FlixChatter Review: Interlude in Prague (2017)

I had heard about this film when it was still development a few years ago. Having visited both Vienna AND Prague a few years ago, naturally I’m intrigued to see this as it was filmed on location.

I know that many viewers and critics would compare this movie to the Oscar-winning Amadeus. Now, not only that it isn’t really fair, but it’s also not really accurate as this one isn’t so much a biopic, but focuses more on Mozart’s time in Prague in 1786, so no Antonio Salieri in sight here. Director Brian Ashby, who co-wrote the screenplay with John Stephenson fuses real-life elements with fictitious events, that is a scandal involving the woman he was having an affair with while he was in Prague. Supposedly the event inspired his work in ‘Don Giovanni,’ which in actuality was based on the legends of Don Juan, a fictional libertine and seducer.

Mozart’s arrival in Prague was quite highly-anticipated by the elite society in Prague, at least those who gathered at Baron Saloka’s lavish dinner party. The talented James Purefoy portrayed Saloka with such an air of arrogant pomposity that seemed intriguing at first. The baron wasn’t as enthused about the musical genius, but he decided he’d invite Mozart to Prague anyway. Welsh actor Aneurin Barnard, who I think is a musically-gifted actor, is wonderfully-cast as Mozart. Being that he was in his early 30s during filming, he’s also age-appropriate for the role and he brought a fun, playful take to the music maestro who’s got a reputation for being a flirt and a womanizer.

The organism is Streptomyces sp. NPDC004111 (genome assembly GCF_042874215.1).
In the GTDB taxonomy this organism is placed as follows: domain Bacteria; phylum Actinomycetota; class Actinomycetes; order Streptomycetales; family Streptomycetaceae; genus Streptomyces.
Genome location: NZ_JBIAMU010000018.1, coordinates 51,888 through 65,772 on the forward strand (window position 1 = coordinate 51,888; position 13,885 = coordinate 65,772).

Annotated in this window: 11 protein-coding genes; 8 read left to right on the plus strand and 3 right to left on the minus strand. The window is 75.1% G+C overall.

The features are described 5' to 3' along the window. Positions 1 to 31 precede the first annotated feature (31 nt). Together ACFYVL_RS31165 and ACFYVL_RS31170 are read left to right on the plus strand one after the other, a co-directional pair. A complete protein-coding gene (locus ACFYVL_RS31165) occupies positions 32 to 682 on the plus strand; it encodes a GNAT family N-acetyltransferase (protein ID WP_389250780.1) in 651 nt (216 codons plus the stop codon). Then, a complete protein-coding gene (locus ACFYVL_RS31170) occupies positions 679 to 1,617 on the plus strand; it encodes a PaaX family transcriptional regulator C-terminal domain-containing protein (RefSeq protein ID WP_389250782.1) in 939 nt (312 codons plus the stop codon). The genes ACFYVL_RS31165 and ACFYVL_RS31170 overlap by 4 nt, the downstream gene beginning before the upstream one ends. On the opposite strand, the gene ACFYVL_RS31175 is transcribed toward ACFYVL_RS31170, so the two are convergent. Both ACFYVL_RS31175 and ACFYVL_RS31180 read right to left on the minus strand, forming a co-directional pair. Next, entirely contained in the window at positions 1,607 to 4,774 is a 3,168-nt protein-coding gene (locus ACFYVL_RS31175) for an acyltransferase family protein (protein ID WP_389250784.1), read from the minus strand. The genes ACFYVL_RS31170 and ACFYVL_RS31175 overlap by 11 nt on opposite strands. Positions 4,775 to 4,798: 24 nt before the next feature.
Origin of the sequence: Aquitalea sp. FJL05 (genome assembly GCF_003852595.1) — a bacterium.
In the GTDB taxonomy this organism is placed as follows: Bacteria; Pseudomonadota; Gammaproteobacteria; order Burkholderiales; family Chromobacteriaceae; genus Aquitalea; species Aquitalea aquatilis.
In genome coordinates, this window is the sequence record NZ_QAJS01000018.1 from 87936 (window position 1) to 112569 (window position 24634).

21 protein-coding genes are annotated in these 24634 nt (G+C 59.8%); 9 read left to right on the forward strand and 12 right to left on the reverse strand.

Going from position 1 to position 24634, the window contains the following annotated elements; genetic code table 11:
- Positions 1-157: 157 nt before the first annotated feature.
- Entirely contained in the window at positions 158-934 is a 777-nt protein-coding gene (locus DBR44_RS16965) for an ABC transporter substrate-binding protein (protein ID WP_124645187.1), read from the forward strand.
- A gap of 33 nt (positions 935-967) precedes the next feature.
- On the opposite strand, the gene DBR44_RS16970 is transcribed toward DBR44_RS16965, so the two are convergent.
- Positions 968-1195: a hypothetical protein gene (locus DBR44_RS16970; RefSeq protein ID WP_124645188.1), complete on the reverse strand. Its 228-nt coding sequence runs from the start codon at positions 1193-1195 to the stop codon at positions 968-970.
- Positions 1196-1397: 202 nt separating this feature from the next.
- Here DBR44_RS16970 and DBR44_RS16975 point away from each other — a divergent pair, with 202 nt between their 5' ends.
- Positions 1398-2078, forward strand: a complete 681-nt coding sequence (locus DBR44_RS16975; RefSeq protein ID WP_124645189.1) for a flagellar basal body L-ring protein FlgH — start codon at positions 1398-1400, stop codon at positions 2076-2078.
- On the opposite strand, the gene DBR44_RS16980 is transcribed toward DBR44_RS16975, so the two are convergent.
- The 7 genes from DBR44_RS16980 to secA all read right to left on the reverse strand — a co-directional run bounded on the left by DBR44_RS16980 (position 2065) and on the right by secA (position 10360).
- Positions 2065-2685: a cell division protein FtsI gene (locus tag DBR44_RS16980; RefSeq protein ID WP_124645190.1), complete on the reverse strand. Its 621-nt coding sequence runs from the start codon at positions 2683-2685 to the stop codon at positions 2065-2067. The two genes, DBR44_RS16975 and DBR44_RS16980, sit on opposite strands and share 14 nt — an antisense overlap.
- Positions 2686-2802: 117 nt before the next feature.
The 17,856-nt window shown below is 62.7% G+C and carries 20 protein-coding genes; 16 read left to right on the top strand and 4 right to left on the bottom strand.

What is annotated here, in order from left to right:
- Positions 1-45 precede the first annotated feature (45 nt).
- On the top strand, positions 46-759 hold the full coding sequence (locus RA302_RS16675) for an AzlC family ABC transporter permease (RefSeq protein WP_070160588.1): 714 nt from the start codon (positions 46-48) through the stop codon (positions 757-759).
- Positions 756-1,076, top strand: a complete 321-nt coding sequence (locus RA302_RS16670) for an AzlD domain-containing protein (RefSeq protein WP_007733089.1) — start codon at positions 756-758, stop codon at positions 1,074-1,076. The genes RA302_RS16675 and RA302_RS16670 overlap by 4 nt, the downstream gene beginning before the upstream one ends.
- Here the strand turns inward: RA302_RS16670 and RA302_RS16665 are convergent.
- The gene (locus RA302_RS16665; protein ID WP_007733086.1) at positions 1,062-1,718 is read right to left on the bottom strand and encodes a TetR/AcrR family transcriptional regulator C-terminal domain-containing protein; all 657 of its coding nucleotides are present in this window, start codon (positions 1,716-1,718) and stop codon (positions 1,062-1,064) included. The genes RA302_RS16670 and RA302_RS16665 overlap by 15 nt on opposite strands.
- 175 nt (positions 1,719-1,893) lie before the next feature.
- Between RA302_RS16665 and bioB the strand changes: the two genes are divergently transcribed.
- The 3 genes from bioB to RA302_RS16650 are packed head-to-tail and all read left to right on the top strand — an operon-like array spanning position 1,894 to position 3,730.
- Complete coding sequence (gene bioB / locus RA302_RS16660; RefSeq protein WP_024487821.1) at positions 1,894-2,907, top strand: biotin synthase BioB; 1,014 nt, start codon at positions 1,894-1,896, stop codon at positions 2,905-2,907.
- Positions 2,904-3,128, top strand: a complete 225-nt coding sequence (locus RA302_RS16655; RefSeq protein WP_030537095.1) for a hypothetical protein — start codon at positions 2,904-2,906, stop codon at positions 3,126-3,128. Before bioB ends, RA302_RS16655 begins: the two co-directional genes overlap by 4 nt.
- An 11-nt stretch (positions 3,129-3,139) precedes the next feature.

I’ve actually never seen Samantha Barks before (though most people might have seen her in 2012 Les Misérables), but I quite like her as Josefa Duchek. I do know she can sing and her beautiful operatic voice is on display here. Morfydd Clark, whom I saw in Love & Friendship a few years ago, also got to sing in this movie as Zuzanna Lubtak, the woman Mozart has an affair with.

It’s Purefoy’s Baron Saloka who I think is the weakest part of this film, and it’s not a dis to the talented actor’s performance. On the contrary, I think the actor’s acting still saved the poorly-written and one-dimensional character. The baron just seemed evil for evil’s sake, but his motivation isn’t clear or well-explored at all. I think part of it it’s the film’s identity crisis, if you will. It tries to be a musical drama as well as a murder mystery thriller, but the latter is so undercooked given the lack of suspense.

Despite the flaws though, I still quite enjoy watching this film as I like Mozart’s music and am a fan of the period drama genre. Visually, the movie is beautiful to–the production design, set pieces and costumes are meticulously designed. The fact that it’s filmed on location, both indoor and outdoor, certainly lends authenticity and the cinematography by Michael Brewster is quite stunning.

If you’re a classical music fan, you might enjoy this one. There are certainly plenty of scenes of Mozart composing music and conducting his work, so clearly the filmmakers have huge admiration for the musical genius. The filmmaker’s idea of reimagining the events in Prague as his inspiration for Don Giovanni perhaps sounds good on paper, but somehow it doesn’t turn out as compelling as it could have been.


Have you seen Interlude in Prague? Well, what did you think?

One thought on “FlixChatter Review: Interlude in Prague (2017)

  1. Pingback: The Alliance Lately: Issue No. 40 – The Minnesota Film Critics Alliance

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